Aerosmith: no love in this elevator… signs it’s time to quit your gig

Posted August 19, 2010 in Career Management, Latest News & Insights, Teamwork

Having seen Aerosmith during the Steven Tyler drug years, news that Tyler fell off the stage in Toronto on Tuesday wasn’t a big shocker.  However, according to media reports and the highly credible TMZ, speculation is rampant that Tyler was intentionally shoved off the stage by his long-time band mate, Joe Perry.  Band break up rumours have been rampant for years, which got us thinking about how do you know “when it’s time to go”?

During any work “gig”, there may come a time when you’re just not feeling the love any more.  And, staying too long when you’re frustrated and disengaged isn’t a smart career move.  It’s never pretty when disengaged people over stay their welcome on the job front.  Afterall, who wants the title “dead wood” hanging around their necks?

Here are a few signs that maybe it’s time for you to exit stage left:

  1. Everyone is irritating… a sure sign that you need to move on is when you find every person in the company is rubbing you the wrong way.  It’s doubtful they’ve all changed.  It’s probably you.  Double red flag if you find yourself fantasizing about pushing any of them off a stage or under a bus.
  2. You have the Friday night blues… instead of looking forward to the weekend, Friday’s are just a cruel prelude to the return to Monday morning.
  3. You can’t remember the last time you enjoyed anything you did between 9 and 5
  4. You’ve been pigeon-holed… if you’re getting repeatedly being frustrated by lack of opportunities internally, no matter what you do, move on.
  5. Your manager can’t handle you… if your highly talented, the reality is that a weak manager may not know what to do with you.  Lots of people don’t know how to manage high performers.  Find a manager that does.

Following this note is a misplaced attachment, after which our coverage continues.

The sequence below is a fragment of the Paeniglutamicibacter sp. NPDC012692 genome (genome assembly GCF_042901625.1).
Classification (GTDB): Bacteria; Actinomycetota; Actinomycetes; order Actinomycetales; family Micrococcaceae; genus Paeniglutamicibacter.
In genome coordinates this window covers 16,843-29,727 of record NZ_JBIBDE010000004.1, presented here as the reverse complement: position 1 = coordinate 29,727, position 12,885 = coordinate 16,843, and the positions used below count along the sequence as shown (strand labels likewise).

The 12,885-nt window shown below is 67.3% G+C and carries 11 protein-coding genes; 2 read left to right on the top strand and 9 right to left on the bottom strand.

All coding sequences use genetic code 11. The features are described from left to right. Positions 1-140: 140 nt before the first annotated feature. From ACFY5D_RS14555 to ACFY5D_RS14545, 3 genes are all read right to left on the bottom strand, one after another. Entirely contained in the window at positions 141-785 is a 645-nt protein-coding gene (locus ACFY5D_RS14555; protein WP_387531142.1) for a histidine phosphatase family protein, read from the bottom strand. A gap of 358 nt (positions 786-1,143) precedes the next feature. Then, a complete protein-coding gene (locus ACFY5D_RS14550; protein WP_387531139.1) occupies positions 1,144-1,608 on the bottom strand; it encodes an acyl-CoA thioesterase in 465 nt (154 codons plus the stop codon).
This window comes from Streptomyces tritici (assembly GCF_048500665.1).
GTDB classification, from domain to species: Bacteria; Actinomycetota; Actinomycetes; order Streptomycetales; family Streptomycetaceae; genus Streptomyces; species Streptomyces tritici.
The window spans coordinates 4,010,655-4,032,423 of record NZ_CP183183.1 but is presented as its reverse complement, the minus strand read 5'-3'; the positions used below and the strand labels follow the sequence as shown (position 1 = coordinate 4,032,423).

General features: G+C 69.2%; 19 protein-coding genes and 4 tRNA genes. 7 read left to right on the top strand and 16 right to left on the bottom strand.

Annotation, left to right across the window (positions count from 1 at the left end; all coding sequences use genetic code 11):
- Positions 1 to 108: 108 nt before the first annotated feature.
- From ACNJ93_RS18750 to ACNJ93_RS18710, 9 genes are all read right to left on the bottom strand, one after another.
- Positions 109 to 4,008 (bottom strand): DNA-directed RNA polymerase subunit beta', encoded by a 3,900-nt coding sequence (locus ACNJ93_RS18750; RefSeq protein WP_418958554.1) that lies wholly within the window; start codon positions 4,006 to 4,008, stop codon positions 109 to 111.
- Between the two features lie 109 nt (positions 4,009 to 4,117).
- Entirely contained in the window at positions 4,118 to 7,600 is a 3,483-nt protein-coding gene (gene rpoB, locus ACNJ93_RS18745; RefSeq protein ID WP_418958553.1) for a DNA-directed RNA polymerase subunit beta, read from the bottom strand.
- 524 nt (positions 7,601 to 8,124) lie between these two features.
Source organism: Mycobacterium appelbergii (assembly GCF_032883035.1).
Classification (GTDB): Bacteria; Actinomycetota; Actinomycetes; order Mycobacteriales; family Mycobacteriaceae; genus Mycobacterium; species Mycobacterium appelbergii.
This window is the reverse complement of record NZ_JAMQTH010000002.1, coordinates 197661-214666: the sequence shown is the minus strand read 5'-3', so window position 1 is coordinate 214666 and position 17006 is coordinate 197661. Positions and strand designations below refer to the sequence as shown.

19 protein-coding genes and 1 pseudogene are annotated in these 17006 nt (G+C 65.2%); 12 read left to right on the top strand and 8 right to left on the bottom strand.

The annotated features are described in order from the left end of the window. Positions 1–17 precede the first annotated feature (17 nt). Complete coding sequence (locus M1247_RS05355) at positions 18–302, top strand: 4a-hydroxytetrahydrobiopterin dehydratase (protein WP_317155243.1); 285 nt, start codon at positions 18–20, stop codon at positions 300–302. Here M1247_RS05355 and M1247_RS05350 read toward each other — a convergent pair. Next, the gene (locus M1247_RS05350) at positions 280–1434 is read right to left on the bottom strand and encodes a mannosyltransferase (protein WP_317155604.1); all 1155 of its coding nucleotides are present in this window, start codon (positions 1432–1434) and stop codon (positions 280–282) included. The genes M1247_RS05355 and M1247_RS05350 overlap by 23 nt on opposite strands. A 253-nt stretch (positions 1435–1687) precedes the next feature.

6. You’re health is suffering… you’re not making it to the gym, your consuming too many glasses wine and the remote has become your new best friend.  No job is worth sacrificing your health over.

There’s a definite difference between a career dip, burnout and really being ready to move on.  Above all, never make decisions to quit in the heat of the moment.  As one of our Roundtable for Leaders’ members wisely said “it’s better to run too something that to run away from something.”

Get the support you need to make this crucial career decision.  Switching jobs mid-career isn’t always easy, but staying in one that’s soul destroying is a far worse punishment.  Life is too short to not enjoy what you’re doing.

What are you thoughts on signs that it’s time to quit?

Happy leading!

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  1. Two sure signs for me: personal goals become way more important than paying the mortgage (not necessarily a bad thing, but you still have to keep a roof over your head!) – eg. “I’m studying tai chi and work is getting in the way; I hate it, therefore I’ll do the very minimum to get by and I really don’t care if I get caught” = “I no longer enjoy what I do for a living so need to find something in my personal time to overcompensate, as I don’t have enough guts/energy/inspiration to quit…”

    Second: “Life would be so much better if I could just (fill in the blank) eg. be a barista at Starbucks (yeah, that’s an ideal job); dig ditches; start an organic chick pea farm, go to art school… etc.”

    Time to go!

    • LeaderTalker says:

      Too true, too true. Although I’ve been thinking that if the money’s substantial maybe we should try to adopt a “work to live” attitude vs needing to be “fulfilled”. I’ve started wondering if our generation is too namby pamby when it comes to just “sucking it up”. Are we all under the misguided impression that in order to be happy at work we need to be in a perpetual state of bliss?? I doubt my coal mining granddad was skipping down the mines every morning. Thanks for getting me thinking this morning!

  2. Yes, but was your granddad self-actualized like we are? 🙂